Beyond the simple fact that they did it against one of the best teams in the country, what makes this comeback so impressive is that the Irish didn’t rely on a flurry of threes to change the course of the game. This comeback came through grit, toughness defensively and, if we’re being honest, a little bit of luck.

With less than 20 seconds left on the clock and the Irish down by three points, Colson airballed a pretty good look at a three from the top of the key. On the ensuing inbounds, Farrell stole the ball and happened to find Colson under the rim for a layup. The lead was cut to one, and Wichita State proceeded to miss the front end of a one-and-one after being fouled.

The ball once again ended up underneath Notre Dame’s basket, but this time it was the Irish ball, and after a gorgeous inbounds play, Geben headed to the line for two shots. The first shots somehow managed to go down after bouncing off the back of the rim, the backboard and the front of the rim twice.

And with that, Notre Dame would get off of the islands with another quality win for their résumé and a title to their name.

No. 8 Kentucky finally has it easy against Fort Wayne, 86-67

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LEXINGTON, Ky. (AP) — Nick Richards had career highs of 25 points and 15 rebounds, and 70 percent first-half shooting propelled No. 8 Kentucky to an 86-67 rout of Fort Wayne on Wednesday night.

Kentucky’s 19-of-27 shooting before halftime countered the Mastodons’ eight 3-pointers that kept them close for a while. Once Fort Wayne started missing, it couldn’t match the length or speed of the young Wildcats (5-1), who eventually led 78-48 with 6:50 remaining on the way to their most decisive win this season.

Richards thrived in both halves and on both ends, making 9 of 10 from the field and all seven free throws for his first career double-double. The 6-foot-11 freshman’s previous highs were 10 points against Utah Valley and nine rebounds against Kansas last week.

Quade Green, Kevin Knox and Shai Gilgeous-Alexander each added 11 points as Kentucky shot a season-best 33 of 55 (60 percent) and dominated the rebounding 44-21.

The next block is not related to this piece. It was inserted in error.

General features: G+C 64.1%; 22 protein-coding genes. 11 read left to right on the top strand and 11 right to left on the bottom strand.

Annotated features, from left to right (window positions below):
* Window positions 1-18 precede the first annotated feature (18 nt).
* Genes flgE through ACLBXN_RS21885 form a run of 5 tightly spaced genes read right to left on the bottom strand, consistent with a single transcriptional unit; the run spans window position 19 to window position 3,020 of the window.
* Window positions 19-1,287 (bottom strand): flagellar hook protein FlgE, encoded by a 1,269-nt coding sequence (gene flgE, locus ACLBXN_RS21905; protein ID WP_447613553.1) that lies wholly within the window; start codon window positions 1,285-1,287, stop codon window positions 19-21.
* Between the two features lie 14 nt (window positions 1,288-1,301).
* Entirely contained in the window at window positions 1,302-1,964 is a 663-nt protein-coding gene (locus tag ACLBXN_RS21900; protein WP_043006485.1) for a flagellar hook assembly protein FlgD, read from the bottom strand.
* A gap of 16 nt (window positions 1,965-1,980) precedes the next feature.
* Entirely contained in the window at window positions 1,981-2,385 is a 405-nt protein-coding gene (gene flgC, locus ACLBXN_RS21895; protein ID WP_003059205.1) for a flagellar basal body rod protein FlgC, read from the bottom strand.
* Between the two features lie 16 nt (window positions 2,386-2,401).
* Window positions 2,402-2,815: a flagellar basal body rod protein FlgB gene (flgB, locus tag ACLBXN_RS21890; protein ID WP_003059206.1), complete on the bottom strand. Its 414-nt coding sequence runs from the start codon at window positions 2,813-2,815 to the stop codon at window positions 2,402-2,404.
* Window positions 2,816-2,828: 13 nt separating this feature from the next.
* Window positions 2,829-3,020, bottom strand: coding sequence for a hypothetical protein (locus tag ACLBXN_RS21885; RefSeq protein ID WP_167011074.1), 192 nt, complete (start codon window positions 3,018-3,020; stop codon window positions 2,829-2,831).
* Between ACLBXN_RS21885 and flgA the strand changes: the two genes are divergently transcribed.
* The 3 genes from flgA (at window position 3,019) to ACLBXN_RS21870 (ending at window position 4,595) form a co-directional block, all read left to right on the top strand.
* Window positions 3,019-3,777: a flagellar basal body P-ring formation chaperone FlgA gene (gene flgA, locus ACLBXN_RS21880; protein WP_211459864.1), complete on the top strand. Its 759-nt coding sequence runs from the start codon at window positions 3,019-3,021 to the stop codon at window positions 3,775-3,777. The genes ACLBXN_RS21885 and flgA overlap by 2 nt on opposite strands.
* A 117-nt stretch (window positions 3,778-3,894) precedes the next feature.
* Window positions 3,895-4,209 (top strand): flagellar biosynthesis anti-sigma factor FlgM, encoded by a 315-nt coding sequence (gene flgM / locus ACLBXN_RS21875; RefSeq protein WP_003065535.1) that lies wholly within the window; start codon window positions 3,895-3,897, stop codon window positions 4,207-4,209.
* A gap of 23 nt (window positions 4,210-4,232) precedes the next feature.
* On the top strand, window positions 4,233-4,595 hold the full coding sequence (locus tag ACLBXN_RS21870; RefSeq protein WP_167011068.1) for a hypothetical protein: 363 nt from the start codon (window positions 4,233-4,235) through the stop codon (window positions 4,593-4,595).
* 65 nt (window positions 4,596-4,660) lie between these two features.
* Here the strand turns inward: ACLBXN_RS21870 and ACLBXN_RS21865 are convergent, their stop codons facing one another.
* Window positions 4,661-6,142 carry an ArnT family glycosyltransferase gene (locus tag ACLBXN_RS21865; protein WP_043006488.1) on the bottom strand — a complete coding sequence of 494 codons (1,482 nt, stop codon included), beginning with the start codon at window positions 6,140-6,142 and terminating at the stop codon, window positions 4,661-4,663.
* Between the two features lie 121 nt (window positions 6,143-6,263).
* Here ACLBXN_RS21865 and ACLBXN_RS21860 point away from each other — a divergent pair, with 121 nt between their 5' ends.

Junior guard John Konchar had 19 points and Bryson Scott 18 for Fort Wayne (3-2), who had won three in a row before losing on 40 percent shooting.

BIG PICTURE

Fort Wayne: A year after upsetting Indiana, the Mastodons led Kentucky 37-36 with 3:51 left in the first half behind 8-of-22 shooting from long range. They went cold from outside and elsewhere after that and the Wildcats pounced to lead at the break and stretch the advantage to 30 points in the second half. The Mastodons’ 12 3-pointers were their third-highest total this season.

Kentucky: Something had to give after all those tense performances and the Wildcats thrived because of their size and best shooting effort this season. Richards couldn’t be stopped on either end, and teammates seemed in sync for the first time. Sophomore forward Wenyen Gabriel came up just short of a double-double with 10 rebounds and nine points.

UP NEXT

Kentucky hosts Illinois-Chicago on Sunday to wrap up the Rupp Classic before getting a few days off.

Fort Wayne visits East Tennessee State on Saturday. ETSU lost 78-31 to Kentucky last Friday.

VIDEO: Providence beats Belmont on Kyron Cartwright’s buzzer-beating three

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We got the first wild buzzer-beater of the college basketball season on Wednesday night, as Kyron Cartwright answered a Belmont bucket with 3.7 seconds left by going 94-feet to hit a leaning three at the buzzer:

Providence won the game 65-63.

Cartwright finished with 17 points in the win.

Four Takeaways from N.C. State’s upset win over No. 2 Arizona

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Five games into the Kevin Keatts era and N.C. State already has themselves a signature win.

The Wolfpack upset No. 2 Arizona in the opening round of the Battle 4 Atlantis, 90-84, sending Sean Miller home without reaching the Final Four once again. Allerik Freeman led the way with 24 points, while Braxton Beverly chipped in with 20 points off the bench and the combination of Abdul-Malik Abu and Omer Yurtseven combined for 21 points and 17 boards.